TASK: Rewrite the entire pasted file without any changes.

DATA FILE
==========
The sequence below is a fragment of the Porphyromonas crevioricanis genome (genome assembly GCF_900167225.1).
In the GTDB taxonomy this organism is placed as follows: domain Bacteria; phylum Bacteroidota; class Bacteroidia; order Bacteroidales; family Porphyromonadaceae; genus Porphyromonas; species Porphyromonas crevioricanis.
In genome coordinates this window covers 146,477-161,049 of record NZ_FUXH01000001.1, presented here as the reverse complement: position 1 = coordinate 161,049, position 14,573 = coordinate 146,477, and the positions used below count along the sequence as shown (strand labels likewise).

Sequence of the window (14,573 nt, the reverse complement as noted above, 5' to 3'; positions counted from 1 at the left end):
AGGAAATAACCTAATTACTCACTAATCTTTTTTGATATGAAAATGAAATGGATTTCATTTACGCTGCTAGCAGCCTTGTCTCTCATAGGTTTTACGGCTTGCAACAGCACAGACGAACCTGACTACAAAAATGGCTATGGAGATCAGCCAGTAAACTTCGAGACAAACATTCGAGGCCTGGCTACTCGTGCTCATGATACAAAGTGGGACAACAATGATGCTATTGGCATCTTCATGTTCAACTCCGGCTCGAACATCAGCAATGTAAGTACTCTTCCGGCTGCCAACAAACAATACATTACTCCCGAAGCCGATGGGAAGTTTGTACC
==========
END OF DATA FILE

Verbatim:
The sequence below is a fragment of the Porphyromonas crevioricanis genome (genome assembly GCF_900167225.1).
In the GTDB taxonomy this organism is placed as follows: domain Bacteria; phylum Bacteroidota; class Bacteroidia; order Bacteroidales; family Porphyromonadaceae; genus Porphyromonas; species Porphyromonas crevioricanis.
In genome coordinates this window covers 146,477-161,049 of record NZ_FUXH01000001.1, presented here as the reverse complement: position 1 = coordinate 161,049, position 14,573 = coordinate 146,477, and the positions used below count along the sequence as shown (strand labels likewise).

Sequence of the window (14,573 nt, the reverse complement as noted above, 5' to 3'; positions counted from 1 at the left end):
AGGAAATAACCTAATTACTCACTAATCTTTTTTGATATGAAAATGAAATGGATTTCATTTACGCTGCTAGCAGCCTTGTCTCTCATAGGTTTTACGGCTTGCAACAGCACAGACGAACCTGACTACAAAAATGGCTATGGAGATCAGCCAGTAAACTTCGAGACAAACATTCGAGGCCTGGCTACTCGTGCTCATGATACAAAGTGGGACAACAATGATGCTATTGGCATCTTCATGTTCAACTCCGGCTCGAACATCAGCAATGTAAGTACTCTTCCGGCTGCCAACAAACAATACATTACTCCCGAAGCCGATGGGAAGTTTGTACC